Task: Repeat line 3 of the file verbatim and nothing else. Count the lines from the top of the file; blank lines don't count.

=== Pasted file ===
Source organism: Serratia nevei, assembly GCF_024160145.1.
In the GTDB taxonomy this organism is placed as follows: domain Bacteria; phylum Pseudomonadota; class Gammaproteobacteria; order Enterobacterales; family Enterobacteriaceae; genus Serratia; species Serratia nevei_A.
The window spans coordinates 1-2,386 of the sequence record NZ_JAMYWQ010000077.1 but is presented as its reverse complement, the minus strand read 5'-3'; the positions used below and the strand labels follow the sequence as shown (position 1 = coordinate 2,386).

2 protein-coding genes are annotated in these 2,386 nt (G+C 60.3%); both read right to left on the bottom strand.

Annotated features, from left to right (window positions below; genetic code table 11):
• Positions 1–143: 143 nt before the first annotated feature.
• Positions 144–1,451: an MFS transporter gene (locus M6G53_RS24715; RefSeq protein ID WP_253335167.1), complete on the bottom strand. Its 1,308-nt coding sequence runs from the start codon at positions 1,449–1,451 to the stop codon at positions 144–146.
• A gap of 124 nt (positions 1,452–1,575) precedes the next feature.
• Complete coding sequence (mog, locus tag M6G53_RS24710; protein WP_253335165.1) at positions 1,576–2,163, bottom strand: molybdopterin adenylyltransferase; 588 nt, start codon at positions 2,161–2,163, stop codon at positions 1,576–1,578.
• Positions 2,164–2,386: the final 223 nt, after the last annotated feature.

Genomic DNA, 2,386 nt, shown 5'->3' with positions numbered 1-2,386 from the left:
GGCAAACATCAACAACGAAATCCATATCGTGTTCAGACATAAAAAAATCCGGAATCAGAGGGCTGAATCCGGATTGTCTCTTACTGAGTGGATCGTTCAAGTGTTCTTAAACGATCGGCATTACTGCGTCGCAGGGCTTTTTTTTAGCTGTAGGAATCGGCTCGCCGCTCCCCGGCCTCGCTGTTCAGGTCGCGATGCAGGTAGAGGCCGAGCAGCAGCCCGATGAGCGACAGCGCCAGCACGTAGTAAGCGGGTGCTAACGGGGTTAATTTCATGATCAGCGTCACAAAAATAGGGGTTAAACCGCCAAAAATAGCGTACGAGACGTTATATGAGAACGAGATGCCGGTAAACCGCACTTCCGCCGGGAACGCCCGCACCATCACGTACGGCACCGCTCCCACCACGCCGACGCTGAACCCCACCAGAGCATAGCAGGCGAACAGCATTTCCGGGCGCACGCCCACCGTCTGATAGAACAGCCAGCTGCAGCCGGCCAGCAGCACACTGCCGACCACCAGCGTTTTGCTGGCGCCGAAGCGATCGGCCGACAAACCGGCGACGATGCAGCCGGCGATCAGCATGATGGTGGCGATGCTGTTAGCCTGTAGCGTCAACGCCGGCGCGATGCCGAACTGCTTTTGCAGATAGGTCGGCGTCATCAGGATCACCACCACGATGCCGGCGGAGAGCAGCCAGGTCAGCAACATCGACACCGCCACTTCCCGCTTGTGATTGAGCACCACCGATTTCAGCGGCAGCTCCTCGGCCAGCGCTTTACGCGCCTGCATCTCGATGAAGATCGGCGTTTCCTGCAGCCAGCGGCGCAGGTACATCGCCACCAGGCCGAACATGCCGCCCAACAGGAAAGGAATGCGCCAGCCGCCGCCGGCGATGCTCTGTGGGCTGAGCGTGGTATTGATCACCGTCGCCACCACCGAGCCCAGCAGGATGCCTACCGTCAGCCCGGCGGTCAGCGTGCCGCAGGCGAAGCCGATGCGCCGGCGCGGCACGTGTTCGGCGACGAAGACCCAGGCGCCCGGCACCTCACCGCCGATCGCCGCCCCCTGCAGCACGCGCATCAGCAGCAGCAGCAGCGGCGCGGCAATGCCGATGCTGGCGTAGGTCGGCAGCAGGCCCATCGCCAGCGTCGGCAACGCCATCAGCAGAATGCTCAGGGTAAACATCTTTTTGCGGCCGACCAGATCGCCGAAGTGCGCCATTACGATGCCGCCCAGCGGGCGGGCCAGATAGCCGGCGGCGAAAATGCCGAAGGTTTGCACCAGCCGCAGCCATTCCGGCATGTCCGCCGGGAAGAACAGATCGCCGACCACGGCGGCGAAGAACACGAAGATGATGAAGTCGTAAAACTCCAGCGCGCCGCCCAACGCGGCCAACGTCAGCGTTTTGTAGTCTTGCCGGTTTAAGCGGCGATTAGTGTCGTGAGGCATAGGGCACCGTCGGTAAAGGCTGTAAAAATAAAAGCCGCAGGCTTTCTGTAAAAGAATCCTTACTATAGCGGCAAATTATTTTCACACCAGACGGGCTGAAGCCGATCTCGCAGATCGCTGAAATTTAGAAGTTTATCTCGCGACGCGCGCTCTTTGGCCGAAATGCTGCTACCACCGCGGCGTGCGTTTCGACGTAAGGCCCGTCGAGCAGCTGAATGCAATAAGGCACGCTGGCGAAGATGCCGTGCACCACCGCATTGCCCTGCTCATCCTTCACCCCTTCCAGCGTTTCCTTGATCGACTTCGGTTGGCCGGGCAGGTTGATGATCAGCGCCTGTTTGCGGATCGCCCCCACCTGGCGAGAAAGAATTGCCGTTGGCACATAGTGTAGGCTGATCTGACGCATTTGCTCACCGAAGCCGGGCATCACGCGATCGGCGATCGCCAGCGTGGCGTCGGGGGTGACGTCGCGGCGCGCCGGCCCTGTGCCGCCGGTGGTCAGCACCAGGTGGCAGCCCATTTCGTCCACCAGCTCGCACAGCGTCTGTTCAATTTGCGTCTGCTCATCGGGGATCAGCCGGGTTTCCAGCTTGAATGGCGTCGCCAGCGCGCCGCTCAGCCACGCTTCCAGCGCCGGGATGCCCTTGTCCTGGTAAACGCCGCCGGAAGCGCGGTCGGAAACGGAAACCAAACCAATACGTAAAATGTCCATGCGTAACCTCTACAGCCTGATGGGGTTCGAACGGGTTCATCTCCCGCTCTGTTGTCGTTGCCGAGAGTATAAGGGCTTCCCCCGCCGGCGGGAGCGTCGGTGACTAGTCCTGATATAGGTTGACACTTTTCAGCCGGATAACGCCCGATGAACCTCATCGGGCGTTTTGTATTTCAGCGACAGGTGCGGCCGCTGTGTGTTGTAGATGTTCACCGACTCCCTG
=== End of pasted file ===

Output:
The window spans coordinates 1-2,386 of the sequence record NZ_JAMYWQ010000077.1 but is presented as its reverse complement, the minus strand read 5'-3'; the positions used below and the strand labels follow the sequence as shown (position 1 = coordinate 2,386).